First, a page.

XUL: Wikis


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From Wikipedia, the free encyclopedia

Filename extension .xul
Internet media type application/
Developed by Mozilla Foundation
Type of format markup language

In computer programming, XUL (pronounced zool ([zu:l])), the XML User Interface Language, is an XML user interface markup language developed by the Mozilla project. XUL operates in Mozilla cross-platform applications such as Firefox and Flock. The Mozilla Gecko layout engine provides an implementation of XUL used in the Firefox browser.[1]



XUL relies on multiple existing web standards and web technologies, including CSS, JavaScript, and DOM. Such reliance makes XUL relatively easy to learn for people with a background in web-programming and design.

XUL has no formal specification and does not inter-operate with non-Gecko implementations. However, it uses an open source implementation of Gecko, tri-licensed under the GPL, LGPL, and MPL.[2]

Mozilla provides experimental XULRunner builds to let developers build their applications on top of the Mozilla application framework and of XUL in particular.

XUL provides a portable definition for common widgets, allowing them to move easily to any platform on which Mozilla applications run.[3]

XUL documents

Programmers typically define a XUL interface as three discrete sets of components:

  1. content: the XUL document(s), whose elements define the layout of the user interface
  2. skin: the CSS and image files, which define the appearance of an application
  3. locale: the files containing user-visible strings for easy software localization

XUL elements

XUL defines a wide range of elements, which roughly belong to the following types:

top-level elements, such as
window, page, dialog, wizard, etc.
widgets, like
label, button, text box, list box, combo box, radio button, check box, tree, menu, toolbar, group box, tab box, colorpicker, spacer, splitter, etc.
box model
e.g., box, grid, stack, deck, etc.
events and scripts
for instance: script, command, key, broadcaster, observer, etc.
data source
e.g., template, rule, etc.
e.g., overlay (analogous to SSI, but client-side and more powerful, with higher performance), iframe, browser, editor, etc.

One can use elements from other applications of XML within XUL documents, such as XHTML, SVG, and MathML.

Mozilla added some common widgets — <scale/> (sometimes called "slider"), <textbox type="number"/> (spinbox), time and date pickers — during the Gecko 1.9 development-cycle.[4]

XUL applications

While XUL serves primarily for constructing Mozilla applications and their extensions, it may also feature in web applications transferred over HTTP. The Mozilla Amazon Browser, a former XUL application of this type (and well-known in its day[5]), provided a rich interface for searching books at Amazon.com.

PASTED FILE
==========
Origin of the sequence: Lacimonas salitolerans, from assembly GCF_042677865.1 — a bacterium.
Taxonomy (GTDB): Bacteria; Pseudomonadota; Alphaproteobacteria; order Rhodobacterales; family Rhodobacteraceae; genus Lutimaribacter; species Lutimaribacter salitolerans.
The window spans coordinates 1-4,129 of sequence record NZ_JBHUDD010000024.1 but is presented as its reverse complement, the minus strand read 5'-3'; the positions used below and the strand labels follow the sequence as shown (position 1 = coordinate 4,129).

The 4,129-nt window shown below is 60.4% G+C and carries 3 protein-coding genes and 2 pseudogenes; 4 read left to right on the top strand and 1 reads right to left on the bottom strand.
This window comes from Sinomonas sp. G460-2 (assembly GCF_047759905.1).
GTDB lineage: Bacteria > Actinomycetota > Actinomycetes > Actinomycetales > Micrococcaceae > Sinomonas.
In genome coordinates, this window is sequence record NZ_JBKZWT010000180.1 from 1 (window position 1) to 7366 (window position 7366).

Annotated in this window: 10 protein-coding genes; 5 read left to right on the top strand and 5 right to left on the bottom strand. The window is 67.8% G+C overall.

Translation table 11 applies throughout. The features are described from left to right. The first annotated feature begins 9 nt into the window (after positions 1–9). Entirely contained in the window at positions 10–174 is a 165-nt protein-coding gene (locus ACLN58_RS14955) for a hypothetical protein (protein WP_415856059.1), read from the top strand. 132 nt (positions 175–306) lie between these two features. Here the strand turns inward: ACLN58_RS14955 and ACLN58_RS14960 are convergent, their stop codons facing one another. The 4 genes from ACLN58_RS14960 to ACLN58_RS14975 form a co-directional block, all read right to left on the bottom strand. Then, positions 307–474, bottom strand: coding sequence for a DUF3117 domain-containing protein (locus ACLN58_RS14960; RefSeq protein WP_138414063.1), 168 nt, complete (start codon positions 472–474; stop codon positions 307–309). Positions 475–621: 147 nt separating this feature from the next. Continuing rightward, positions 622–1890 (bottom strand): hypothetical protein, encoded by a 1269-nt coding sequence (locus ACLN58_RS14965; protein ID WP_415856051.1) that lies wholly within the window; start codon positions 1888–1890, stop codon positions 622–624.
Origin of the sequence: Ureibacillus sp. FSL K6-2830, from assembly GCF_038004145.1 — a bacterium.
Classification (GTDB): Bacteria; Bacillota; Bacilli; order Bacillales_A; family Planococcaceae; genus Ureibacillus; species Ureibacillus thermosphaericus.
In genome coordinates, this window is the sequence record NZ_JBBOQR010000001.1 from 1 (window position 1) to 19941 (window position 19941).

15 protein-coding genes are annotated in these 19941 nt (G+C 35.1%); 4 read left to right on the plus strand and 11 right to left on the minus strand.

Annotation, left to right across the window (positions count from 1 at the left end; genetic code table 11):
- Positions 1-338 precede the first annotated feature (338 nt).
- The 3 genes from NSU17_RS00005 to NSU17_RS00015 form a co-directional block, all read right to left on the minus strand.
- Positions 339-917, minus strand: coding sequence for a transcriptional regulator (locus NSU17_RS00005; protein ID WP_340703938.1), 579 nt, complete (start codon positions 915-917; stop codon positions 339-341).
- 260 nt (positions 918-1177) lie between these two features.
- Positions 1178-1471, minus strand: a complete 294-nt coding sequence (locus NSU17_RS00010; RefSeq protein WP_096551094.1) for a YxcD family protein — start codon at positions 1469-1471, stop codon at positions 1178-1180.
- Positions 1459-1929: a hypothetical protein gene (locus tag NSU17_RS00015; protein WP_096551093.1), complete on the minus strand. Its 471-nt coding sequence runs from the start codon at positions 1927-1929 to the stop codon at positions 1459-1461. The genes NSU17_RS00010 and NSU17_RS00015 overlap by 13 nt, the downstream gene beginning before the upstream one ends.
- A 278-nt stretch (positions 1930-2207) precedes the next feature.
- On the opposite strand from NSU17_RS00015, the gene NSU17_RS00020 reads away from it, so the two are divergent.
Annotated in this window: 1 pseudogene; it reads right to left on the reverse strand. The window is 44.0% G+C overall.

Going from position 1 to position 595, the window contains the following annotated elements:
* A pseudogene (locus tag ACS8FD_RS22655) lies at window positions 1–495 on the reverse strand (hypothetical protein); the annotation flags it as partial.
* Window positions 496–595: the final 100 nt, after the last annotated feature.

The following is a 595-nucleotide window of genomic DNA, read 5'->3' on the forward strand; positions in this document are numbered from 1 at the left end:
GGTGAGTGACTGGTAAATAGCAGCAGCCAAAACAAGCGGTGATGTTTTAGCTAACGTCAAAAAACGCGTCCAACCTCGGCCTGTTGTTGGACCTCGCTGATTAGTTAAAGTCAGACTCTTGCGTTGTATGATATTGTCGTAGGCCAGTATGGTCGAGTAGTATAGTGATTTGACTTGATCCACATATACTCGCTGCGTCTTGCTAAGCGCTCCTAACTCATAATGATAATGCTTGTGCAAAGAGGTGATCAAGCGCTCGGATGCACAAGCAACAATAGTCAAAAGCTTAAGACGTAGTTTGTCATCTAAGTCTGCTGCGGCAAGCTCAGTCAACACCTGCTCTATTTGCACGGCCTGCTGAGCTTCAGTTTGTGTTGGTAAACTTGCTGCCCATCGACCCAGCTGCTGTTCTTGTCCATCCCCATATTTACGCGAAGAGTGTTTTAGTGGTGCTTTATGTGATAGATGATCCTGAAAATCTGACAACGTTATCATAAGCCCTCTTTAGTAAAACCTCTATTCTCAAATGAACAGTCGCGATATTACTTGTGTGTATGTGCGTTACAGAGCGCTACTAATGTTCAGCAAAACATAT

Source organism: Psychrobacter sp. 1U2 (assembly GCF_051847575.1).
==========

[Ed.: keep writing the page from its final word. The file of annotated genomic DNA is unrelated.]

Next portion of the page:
However, many of the powerful features of Mozilla (such as privileged XPCOM objects) remain unavailable to unprivileged XUL documents unless the script has a digital signature, and unless the user obtains grants of certain privileges to the application. Such documents also suffer from various limitations of the browser, including the inability to load remote XUL, DTD, and RDF documents.

As Gecko provides the only full implementation of XUL, such applications remain inaccessible to users of browsers not based on Mozilla.

The Ample SDK Open-Source GUI Framework provides a cross-browser implementation of XUL in JavaScript.

The ActiveState Komodo IDE uses XUL as well as the Open Komodo project announced in 2007.

The Songbird music-player and Miro video-player both use built-in XUL.

The Cyclone3 CMS uses XUL as an add-on in Mozilla Firefox.

The Elixon WCMS/XUL Content management system uses exclusively remote XUL, thus overcoming some of the aforementioned limits of remote unprivileged XUL documents.

The developers of the Celtx media pre-production application used XUL.

Mozilla-programmers sometimes refer to XUL applications running locally as "chrome".[6]

The name

The name "XUL" references the film Ghostbusters (1984), in which the ghost of an ancient Sumerian deity called Zuul possesses the character Dana Barrett (played by Sigourney Weaver) and declares, "There is no Dana, only Zuul". Since XUL, unusually, uses XML to define an interface rather than a document, its developers adopted the slogan: "There is no data, there is only XUL". Hence the XML namespace URI at the beginning of every XUL document:


The linked document displays the slogan in large letters in the center of the screen.

"Keymaster" and "gatekeeper" also refer to the plot-line of the Ghostbusters film . (Other references to Ghostbusters also occur within Mozilla products: for instance, the JavaScript has a debugger component called Venkman, after one of the main characters in the film.)


This example shows 3 buttons stacked on top of each other in a vertical box container:[7]

<?xml version="1.0"?>
<?xml-stylesheet href="chrome://global/skin/" type="text/css"?>
<window id="vbox example" title="Example"
    <button id="yes" label="Yes"/>
    <button id="no" label="No"/>
    <button id="maybe" label="Maybe"/>

Similar languages

HTML Application resembles XUL in that it provides a stand-alone capability to run applications based on HTML, DHTML, and Javascript outside of a web browser for the Microsoft Windows environment developed by Microsoft.

The Microsoft Windows Presentation Foundation (WPF), another declarative UI language (it runs on top of the .NET Framework 2.0 stack as part of the .NET Framework 3.0 extensions), also resembles XUL.

See also


External links

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